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Memo To Warriors: Small Backcourts Don’t Win

December 3, 2011
By

When the Golden State Warriors hired former point guard Mark Jackson as head coach, my first thought was great, another year of the small backcourt. Don’t get me wrong, it’s tons of fun to watch. I think that Monta Ellis is a top-20 talent in this league while Stephen Curry will be a multiple-time All-Star (his ‘old school’ attitude and work ethic the main reasons). I also think they play surprisingly well off of each other, with Monta’s attack and Stephen’s shooting. I just believe, out of principle, that small backcourts don’t win in the NBA. Sure they get you on SportsCenter and put people in the seats, but ultimately it doesn’t translate to playoff success. And judging by recent rumors out of Golden State I think the Warriors agree with me…..

Reports are that the Warriors offered Monta Ellis to the Memphis Grizzlies in exchange for small forward Rudy Gay. While talks were mainly one-sided and didn’t progress, it shows that GM Larry Riley has seen the light. This franchise rode ‘small ball’ as far as they could in the Don Nelson Era (Part 2). Okay, so it did get them into the 2nd round of the playoffs in 2007 (the ‘We Believe’ run) but you could make the case that talent-wise they were as good as anybody that year. It was definitely a weak playoff group. The Utah Jazz that ultimately beat them weren’t more talented, they were just bigger. You could even argue that the Warriors were more talented than the Eastern Conference Champion Cleveland Cavaliers that year (The Lebron James Show).

The small backcourt is a bad move in today’s NBA. Sure hand-checking is all but eliminated out on the perimeter, but that helps everyone score not just small guards (see Tony Allen and Sam Young). In the age of the big shooting guard, small backcourts cause too many mismatches on defense. Asking Curry/Ellis to guard the likes of Joe Johnson, Demar DeRozan, and Kobe Bryant is just plain suicide. Those guys just look right over the defense at 6-7/6-8, making the easy play every time. Having a small two-guard only works if you have a big defensive point guard for matchups purposes. It’s been proven. In 2001, the Philadelphia 76ers used big PG Eric Snow to offset small scoring dynamo SG Allen Iverson…it got them all the way to the NBA Finals. Fast forwarding 10 years later, the Dallas Mavericks used a similar strategy with Jason Kidd at the point. They often played the tiny J.J. Barea or the defensively-inept Jason Terry alongside him. This lineup was a major component in winning the championship last season.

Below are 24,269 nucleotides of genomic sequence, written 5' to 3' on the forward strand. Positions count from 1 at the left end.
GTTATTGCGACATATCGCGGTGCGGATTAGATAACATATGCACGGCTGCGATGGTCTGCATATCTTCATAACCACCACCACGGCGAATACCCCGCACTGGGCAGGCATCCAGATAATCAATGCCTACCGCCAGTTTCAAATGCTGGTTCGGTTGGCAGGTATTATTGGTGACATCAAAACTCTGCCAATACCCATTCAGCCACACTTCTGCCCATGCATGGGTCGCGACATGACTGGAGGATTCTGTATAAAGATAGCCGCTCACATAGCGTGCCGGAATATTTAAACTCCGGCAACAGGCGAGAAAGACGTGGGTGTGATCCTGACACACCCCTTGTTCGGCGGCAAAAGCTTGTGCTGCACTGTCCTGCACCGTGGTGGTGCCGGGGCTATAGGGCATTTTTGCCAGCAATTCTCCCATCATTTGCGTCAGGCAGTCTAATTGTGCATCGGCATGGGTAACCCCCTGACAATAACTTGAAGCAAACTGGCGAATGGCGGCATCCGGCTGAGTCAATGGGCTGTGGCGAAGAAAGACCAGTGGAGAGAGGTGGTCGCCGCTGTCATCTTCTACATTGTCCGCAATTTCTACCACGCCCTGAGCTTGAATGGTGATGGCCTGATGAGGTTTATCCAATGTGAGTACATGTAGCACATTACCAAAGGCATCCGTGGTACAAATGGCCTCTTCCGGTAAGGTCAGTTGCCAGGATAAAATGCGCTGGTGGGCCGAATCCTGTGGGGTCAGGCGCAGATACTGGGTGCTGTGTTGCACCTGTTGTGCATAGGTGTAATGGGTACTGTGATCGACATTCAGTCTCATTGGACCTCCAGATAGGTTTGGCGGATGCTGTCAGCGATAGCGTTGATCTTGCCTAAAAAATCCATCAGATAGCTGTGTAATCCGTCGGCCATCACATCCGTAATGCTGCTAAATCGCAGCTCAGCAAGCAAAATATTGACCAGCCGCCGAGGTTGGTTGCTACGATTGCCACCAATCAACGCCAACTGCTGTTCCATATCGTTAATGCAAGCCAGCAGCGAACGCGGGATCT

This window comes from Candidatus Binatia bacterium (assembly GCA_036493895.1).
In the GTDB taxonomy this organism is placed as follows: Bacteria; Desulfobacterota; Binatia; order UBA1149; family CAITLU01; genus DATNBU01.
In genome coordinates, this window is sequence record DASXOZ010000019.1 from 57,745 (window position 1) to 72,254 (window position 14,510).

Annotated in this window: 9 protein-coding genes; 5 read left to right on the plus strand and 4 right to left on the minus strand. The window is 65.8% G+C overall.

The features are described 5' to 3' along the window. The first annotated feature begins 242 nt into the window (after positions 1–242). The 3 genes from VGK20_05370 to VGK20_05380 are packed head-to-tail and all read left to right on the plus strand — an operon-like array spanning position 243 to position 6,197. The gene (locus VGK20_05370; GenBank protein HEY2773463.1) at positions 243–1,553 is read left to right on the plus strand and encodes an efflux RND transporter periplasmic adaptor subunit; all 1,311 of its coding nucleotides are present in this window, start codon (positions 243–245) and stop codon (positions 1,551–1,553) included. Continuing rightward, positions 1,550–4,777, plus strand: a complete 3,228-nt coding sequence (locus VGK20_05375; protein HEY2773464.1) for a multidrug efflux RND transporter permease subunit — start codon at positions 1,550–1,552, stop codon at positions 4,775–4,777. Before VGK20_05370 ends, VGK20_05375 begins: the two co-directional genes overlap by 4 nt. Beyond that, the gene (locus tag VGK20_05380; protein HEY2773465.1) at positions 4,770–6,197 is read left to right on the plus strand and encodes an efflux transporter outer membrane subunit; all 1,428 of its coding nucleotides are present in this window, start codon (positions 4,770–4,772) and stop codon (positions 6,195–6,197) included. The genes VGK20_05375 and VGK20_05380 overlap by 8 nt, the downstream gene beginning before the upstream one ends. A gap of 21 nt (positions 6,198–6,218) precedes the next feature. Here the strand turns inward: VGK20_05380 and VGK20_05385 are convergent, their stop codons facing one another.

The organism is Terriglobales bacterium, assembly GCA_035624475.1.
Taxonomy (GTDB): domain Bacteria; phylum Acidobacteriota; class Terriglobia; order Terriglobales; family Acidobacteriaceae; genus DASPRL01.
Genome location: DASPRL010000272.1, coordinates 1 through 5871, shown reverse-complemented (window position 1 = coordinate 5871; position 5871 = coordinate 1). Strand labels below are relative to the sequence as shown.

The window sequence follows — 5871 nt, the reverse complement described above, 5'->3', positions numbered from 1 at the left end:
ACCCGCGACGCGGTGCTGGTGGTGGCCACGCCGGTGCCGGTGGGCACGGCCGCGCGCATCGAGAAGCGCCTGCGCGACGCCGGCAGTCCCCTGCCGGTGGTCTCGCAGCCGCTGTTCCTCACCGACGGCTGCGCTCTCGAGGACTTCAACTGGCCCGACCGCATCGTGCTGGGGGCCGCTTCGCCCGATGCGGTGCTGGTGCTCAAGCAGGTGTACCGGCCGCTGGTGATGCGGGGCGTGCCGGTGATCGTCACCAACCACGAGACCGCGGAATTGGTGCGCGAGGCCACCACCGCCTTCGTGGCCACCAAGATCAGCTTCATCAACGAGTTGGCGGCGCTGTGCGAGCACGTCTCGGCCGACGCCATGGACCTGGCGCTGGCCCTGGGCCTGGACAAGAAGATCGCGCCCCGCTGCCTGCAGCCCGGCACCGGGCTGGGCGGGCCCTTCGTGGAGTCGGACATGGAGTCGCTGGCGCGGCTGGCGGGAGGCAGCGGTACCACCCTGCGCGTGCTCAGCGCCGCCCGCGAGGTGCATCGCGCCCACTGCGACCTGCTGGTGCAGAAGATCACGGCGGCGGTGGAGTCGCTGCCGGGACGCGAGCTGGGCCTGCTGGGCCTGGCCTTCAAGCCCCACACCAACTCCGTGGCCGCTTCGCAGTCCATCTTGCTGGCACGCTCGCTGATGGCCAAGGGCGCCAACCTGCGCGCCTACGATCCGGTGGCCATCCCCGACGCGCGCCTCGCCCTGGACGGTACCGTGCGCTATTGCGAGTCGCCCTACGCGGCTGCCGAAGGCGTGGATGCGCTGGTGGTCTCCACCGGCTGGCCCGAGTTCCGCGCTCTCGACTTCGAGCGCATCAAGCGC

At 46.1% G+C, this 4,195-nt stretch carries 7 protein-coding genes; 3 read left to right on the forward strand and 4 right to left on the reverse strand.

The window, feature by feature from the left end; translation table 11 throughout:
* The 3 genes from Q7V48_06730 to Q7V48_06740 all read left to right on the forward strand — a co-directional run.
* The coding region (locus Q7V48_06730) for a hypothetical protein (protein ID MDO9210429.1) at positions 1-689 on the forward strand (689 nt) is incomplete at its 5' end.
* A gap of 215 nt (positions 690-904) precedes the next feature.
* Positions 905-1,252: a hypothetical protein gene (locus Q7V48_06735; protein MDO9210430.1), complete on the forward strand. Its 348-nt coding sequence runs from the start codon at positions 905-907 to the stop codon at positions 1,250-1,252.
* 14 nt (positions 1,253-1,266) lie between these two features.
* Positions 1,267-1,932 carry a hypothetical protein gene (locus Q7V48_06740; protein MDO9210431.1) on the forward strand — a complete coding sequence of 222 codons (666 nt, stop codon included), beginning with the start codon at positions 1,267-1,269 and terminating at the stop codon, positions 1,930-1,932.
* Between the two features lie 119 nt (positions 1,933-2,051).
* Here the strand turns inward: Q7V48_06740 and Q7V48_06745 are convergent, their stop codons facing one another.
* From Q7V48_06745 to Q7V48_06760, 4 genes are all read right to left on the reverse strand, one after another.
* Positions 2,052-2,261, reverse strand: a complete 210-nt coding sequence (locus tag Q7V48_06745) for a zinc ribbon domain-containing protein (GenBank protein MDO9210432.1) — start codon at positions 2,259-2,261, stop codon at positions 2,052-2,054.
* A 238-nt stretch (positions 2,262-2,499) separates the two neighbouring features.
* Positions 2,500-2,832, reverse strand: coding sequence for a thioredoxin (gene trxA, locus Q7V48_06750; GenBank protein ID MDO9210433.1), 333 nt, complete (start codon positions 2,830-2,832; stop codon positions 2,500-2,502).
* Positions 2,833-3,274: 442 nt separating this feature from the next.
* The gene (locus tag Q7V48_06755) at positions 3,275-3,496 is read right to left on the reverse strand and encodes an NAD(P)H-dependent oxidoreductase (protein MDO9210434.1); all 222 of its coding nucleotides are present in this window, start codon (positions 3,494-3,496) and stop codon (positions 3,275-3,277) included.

Back to Golden State, it’s not like the small-guard lineup brought the Warriors better ball-handling last year. They were tied for 22nd in the league in turnovers with 14.6/game, and it had nothing to do with David Lee’s elbow injury. While the ideal situation would be to trade Ellis for a bigger guard to play alongside Curry, it’s not necessary. Restricted free agent Reggie Williams is an underrated talent and has started in the past. Small forward Dorrell Wright is coming off a breakout season and can also play some 2-guard. And let’s not forget rookie SG Klay Thompson whom the Warriors are quietly ecstatic about. There will be life after Monta in the bay, that’s fo’ sheez (‘hyphy’, it’s a bay thang).

I don’t think the helter skelter game created by a Ellis-Curry backcourt is going to get GSW into the playoffs in 2012….only solid defense and conventional lineups will.

Hopefully Mark Jackson and Larry Riley get the memo.

 

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{for more Warriors coverage, checkout the GSW Team Page}

 

 

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9 Responses to Memo To Warriors: Small Backcourts Don’t Win

  1. Maaaaaavz on December 5, 2011 at 6:12 pm

    I’ve read quite a few of your posts and I’m a big fan. However, I did notice that you take a shot at Jason Terry whenever the context permits. NBA is full of guys who can score and can’t D-up (Joe Johnson, Mello, …). If Jet scored a few more points nobody would complain about his subpar defense. Besides, it’s good enough for a championship, right?

  2. Spitter14 on December 10, 2011 at 12:43 pm

    if one man can make it work it would be mark jackson. the small backcourt can thrive on the bay!

  3. Carlson on December 10, 2011 at 7:24 pm

    I do not understand why people are so in love with small guards. Did they forget about Magic Johnson?

  4. Goose20 on December 10, 2011 at 8:30 pm

    Hell no. The small backcourt is dynamic and a tough matchup…the Warriors are back!

  5. Goldman on December 12, 2011 at 10:04 pm

    If it ain’t broke…………….

  6. clarence on December 14, 2011 at 3:46 pm

    looks like Reggie Dub is headed outta town. we gone miss williams

  7. Swedish Meatballz on December 19, 2011 at 8:22 am

    tyler and udoh are the future bigs in the bay

  8. rick anderson on December 26, 2011 at 1:04 pm

    While you make some good points here, the Clippers however are also playing to PG’s together in Paul and Billups. They look fine to me (blew out the Warriors on Christmas Day).

    • Martin Knezevic on December 26, 2011 at 1:20 pm

      Rick, you make a great observation. The Clipper backcourt is very good with 2 point guards, but Chauncey is not your typical PG. He can guard opposing SG’s with his size. My point in this article was on more the defensive end, rather than offensively (on offense two small guards a tough to guard). Billups’ defensive abilities and size are an exception.
      -Knez

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